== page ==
Global Fastener News

China Uncouples Yuan From U.S. Dollar

July 28
00:00 2005

Jason Sandefur

After keeping the yuan fixed near 8.28 per U.S. dollar since 1996, government officials in China announced the country”s currency was being adjusted to a value of 8.11 and tying it to a basket of currencies of China”s main trading partners. The decision could make Chinese exports more expensive and make foreign assets cheaper for China to buy.
While some U.S. officials lauded the move, it remains unclear how much of an effect the currency revaluation will have on the fastener producers and other industries hit hard by Chinese exports.
In recent years some economists and government officials speaking to fastener executives have called for China to “float” its currency.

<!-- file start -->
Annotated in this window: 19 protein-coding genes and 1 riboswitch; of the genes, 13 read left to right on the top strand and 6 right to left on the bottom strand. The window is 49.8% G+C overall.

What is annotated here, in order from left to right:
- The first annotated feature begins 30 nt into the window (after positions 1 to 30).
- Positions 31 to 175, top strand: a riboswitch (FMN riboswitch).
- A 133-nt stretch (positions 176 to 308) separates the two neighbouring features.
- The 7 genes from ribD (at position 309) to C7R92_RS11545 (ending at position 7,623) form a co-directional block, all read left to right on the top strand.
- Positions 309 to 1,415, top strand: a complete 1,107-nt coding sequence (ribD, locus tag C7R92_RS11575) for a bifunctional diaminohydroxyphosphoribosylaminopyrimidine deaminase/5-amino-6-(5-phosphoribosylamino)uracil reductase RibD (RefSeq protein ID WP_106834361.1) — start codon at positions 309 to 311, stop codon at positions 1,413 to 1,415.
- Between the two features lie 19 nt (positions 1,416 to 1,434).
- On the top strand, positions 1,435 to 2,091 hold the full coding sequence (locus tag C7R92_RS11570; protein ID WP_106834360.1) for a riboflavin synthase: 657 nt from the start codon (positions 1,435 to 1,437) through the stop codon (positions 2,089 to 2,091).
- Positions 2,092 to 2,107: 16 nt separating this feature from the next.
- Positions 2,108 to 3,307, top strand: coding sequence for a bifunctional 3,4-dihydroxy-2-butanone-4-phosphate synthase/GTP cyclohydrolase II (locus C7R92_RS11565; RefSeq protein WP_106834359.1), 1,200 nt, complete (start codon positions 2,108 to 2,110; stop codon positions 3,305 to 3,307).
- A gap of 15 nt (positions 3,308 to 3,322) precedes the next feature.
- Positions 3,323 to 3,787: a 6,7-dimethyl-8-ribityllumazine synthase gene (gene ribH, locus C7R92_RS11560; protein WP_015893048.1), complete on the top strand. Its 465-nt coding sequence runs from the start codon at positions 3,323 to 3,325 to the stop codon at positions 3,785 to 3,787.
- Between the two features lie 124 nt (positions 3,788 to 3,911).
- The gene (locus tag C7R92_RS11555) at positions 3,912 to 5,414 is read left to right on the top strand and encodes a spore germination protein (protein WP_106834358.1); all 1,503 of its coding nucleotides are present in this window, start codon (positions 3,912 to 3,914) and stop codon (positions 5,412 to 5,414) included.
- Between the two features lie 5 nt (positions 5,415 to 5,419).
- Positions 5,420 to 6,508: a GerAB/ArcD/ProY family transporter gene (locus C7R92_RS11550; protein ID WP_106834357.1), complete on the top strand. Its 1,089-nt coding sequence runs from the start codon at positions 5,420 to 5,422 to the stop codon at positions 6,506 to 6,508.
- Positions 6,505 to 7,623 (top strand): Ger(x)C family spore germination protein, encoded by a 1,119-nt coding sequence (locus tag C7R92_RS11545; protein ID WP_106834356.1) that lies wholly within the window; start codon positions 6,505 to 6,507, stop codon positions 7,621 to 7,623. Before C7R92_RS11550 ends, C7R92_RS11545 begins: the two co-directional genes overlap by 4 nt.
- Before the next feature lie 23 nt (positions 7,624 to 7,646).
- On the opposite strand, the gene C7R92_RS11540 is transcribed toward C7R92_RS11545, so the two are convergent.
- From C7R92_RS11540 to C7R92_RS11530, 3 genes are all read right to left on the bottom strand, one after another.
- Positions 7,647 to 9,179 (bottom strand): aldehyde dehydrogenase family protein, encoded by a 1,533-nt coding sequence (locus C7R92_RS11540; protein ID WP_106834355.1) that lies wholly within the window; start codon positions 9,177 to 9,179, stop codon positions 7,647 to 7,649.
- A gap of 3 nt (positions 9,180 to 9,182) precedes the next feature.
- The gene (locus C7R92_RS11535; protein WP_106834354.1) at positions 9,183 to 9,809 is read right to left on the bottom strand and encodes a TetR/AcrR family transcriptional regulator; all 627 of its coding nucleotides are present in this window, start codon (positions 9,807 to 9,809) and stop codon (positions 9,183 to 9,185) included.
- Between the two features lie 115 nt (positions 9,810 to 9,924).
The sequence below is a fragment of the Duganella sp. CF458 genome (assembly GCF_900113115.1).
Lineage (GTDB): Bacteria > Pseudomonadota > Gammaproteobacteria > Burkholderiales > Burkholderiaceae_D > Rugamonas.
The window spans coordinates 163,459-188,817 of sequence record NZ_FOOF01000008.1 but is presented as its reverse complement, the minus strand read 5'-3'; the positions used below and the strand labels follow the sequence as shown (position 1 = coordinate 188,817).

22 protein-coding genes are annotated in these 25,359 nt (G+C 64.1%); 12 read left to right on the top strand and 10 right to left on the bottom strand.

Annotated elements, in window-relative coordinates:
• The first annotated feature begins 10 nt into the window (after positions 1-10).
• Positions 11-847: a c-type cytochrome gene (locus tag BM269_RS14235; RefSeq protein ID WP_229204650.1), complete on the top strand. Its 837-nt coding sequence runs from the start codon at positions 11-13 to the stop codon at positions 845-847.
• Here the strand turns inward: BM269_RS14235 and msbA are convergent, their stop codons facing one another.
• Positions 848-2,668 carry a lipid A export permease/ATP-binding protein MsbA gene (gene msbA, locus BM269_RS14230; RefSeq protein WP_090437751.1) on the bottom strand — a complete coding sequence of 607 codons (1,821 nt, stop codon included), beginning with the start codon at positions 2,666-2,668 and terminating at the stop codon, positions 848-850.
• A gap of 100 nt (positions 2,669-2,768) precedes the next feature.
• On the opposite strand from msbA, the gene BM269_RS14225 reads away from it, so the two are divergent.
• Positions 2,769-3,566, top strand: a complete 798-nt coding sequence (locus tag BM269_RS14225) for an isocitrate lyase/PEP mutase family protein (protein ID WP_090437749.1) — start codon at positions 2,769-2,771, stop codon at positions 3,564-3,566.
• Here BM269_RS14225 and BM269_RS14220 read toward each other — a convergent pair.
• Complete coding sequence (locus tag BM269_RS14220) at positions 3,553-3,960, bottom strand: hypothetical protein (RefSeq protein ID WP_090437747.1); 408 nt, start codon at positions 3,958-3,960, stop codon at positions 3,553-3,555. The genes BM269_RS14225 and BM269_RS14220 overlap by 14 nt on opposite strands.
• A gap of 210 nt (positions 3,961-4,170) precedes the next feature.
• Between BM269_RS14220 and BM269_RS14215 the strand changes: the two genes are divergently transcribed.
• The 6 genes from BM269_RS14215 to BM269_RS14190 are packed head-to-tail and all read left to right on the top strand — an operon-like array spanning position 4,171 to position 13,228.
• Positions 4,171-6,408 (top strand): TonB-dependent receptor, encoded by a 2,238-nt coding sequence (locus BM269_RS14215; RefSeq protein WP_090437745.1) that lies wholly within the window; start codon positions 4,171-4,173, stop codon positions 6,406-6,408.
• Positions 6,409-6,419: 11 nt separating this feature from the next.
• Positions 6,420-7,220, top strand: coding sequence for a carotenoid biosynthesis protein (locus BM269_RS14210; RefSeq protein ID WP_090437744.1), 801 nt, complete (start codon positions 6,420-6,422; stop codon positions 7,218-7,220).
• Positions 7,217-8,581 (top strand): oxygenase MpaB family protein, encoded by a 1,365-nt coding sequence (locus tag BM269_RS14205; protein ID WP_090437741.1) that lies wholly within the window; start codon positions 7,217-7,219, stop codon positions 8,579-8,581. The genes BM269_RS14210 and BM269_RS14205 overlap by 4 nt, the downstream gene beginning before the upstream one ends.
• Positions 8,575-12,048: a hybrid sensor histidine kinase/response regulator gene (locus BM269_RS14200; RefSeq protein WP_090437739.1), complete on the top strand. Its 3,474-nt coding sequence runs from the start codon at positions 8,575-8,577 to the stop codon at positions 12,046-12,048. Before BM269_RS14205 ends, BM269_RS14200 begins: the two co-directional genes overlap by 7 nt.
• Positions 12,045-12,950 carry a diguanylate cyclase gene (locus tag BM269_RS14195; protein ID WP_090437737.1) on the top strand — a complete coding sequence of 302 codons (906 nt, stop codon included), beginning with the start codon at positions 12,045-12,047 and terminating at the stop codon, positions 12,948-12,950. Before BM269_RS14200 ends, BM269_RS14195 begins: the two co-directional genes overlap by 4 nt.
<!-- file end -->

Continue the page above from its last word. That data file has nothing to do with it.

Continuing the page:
However, during a Fastener Week seminar in Rosemont, IL, speaker Eamon McKinney of China Business Network downplayed the significance of floating the yuan.
McKinney said he did not expect the yuan to be tradable in his lifetime like the U.S. dollar.
“China accounts for only 10% of U.S. imports,” McKinney explained. “Even if the yuan value was boosted by 20%, it would only improve U.S. import deficits by two percent.”
According to McKinney, the notable trade imbalance between the two countries is deepened by the U.S. dollar”s value being “too low.”
Others, however, praised the decision, even while labeling it “modest.”
“The most important thing is the change, not how much it changed,” Li Yang, a senior economist with the Chinese Academy of Social Sciences in Beijing, told Reuters News Agency.
According to Reuters, China has had to buy up huge quantities of dollars to keep the yuan fixed. Its foreign exchange reserves have swelled to $711 billion, representing the world”s largest stockpile after Japan”s. \ �2005

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